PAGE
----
If you follow me on facebook, you know that my kids say some pretty hilarious things; and, ask me some off the wall questions. There are many times, when they leave me, yes, even me, speechless. Let me give you a list of my all time favorites.
1. "There are all types of mom's in this world. Mom's that cook, Mom's that clean, and then, there's you. Zachary
2. "Mama, would you like it if you were really skinny and pretty?" Mallory
3. "Mama, sometimes I think it may would like it if you went on a vacation." Zachary
4. "Sometimes when I go to my friends houses I wonder why their house is so clean." Zachary
5. "Mama, when im 80, will you still be my mama?" Mallory
6. "When I'm all grown up and have my own kids and wife, will you live with me, or will you live in the cemetary?" Zachary
7. Are there some days that you want to give daddy back to paw paw and grammy?" Mallory
You get the point. Kids are funny. They are honest. They are sincere in what they say, even if it comes out with a bit of a sting...(see number 2).
But what I love most about kids, especially mine, is that they say what they feel and they ask questions with no abandon. How many times have you felt like you were confused about something, not sure, unaware; but, you just didn't want to, feel like, or have time to ask for clarification? Kids get it clarified. They want to know. You can be honest with them.
I remember one weekend we were visiting our Aunt Marlene and Uncle Bob. Zachary and Uncle Bob are big buddies, and some months prior to our visit, Bob's dad had passed away. As Zachary and Bob hung around the house, I heard Zach say "Who's that Uncle Bob?" as he pointed to a picture of Bob's mom and dad. I cringed at what Uncle Bob would say... how would he answer this delicately to my then 5 year old? Would this turn into a deep discussion of life and death and heaven and Jesus? He had to answer perfectly. He had to be sensitive yet, forthcoming. Was I thinking to much, was Bob thinking at all? My mind, as a mom was going a mile a minute. Bob just simply said: "Thats my dad!" Zach, seeing a strange look on Bob's face, said: "Whats wrong?" (cut to me still freaking out) Bob simply said "He died and I miss him." "Here it comes," I thought...i'm not prepared...how will I answer his questions, what will I say? But Zach just said "Oh, I'm sorry. You have me. Lets go ride the tractor" Bob just smiled and took his little hand and off they went.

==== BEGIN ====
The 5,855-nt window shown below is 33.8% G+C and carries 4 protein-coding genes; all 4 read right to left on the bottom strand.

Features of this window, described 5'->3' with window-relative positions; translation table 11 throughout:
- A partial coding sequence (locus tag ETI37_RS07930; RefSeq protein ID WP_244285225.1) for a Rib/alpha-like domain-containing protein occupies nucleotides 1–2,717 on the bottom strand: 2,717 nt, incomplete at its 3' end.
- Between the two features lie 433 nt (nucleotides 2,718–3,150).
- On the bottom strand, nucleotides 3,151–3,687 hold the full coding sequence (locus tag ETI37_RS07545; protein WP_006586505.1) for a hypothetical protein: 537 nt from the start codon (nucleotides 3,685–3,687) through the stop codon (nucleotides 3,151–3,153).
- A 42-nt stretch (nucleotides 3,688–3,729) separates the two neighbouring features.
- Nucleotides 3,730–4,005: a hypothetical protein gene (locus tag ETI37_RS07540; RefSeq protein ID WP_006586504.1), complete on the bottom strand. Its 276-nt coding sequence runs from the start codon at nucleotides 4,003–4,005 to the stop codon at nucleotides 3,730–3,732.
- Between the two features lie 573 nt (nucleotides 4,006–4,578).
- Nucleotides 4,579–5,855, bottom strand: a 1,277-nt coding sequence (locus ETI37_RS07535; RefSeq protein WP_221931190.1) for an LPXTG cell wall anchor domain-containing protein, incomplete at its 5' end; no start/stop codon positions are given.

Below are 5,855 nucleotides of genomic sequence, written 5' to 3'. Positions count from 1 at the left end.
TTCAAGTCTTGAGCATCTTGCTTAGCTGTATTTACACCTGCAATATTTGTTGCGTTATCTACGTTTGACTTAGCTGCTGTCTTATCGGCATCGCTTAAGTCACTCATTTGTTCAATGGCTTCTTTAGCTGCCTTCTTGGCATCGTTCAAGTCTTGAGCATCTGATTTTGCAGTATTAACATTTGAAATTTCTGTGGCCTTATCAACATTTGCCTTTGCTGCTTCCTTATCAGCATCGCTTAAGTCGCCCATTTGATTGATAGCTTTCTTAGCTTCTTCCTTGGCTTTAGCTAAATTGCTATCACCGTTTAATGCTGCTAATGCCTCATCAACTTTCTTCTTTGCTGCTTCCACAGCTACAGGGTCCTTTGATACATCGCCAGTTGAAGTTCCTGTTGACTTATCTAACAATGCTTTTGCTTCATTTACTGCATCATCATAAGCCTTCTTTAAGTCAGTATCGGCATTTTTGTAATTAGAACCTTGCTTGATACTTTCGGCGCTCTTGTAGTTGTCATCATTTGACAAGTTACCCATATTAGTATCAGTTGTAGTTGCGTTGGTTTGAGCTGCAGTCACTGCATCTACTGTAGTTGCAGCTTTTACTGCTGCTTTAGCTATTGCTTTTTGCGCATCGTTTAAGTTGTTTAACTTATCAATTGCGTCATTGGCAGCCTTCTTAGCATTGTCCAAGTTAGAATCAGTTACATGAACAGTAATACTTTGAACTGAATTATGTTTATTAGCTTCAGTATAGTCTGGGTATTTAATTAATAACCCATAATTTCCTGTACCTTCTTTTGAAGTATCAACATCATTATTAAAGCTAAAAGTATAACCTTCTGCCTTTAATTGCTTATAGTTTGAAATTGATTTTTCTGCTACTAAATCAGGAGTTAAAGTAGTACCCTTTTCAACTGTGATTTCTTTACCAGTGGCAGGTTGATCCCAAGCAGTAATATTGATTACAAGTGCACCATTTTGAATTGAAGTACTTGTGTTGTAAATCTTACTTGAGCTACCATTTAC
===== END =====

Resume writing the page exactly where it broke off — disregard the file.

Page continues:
I think about that story alot, because as parents we sometimes tend to get really bogged down in making sure what we say is perfect, when deep down we know there are really no perfect answers. We want what we do to be perfect, when we know there is no such thing as human perfection. I think we worry about asking all the right questions, giving all the right answers, doing all the right things...
As parents we will worry. But maybe, if we must worry, we should worry about being a kind parent, a loving parent, a Christian example, a present parent. We should worry about being a parent that is willing to say honestly... "I'm doing the best I can."
Recently I was having one of "those" days, and I was in a generally just bad mood. While I do my best to never take bad moods out on my kids, we all know that kids can be stressful, and when they are fighting, yelling, or generally just acting rotten, it can make what was already a bad day simply unbearable. I finally looked at them both and said "Look, mama had a bad day. I'm tired. I'm sad. And I need to tell you something. You are making me feel terrible with your fighting. It is making me so upset, I think I may cry." Silence fell over their little faces and there were no words (which is a miracle). There was no back talk. (another miracle) At this point panic set in. I said to much. I went to far....but Zach said "Come on Mallory, let's go outside so I can yell at you without making mama cry." I guess, that's score one for honesty.
Like I said....doing the best I can....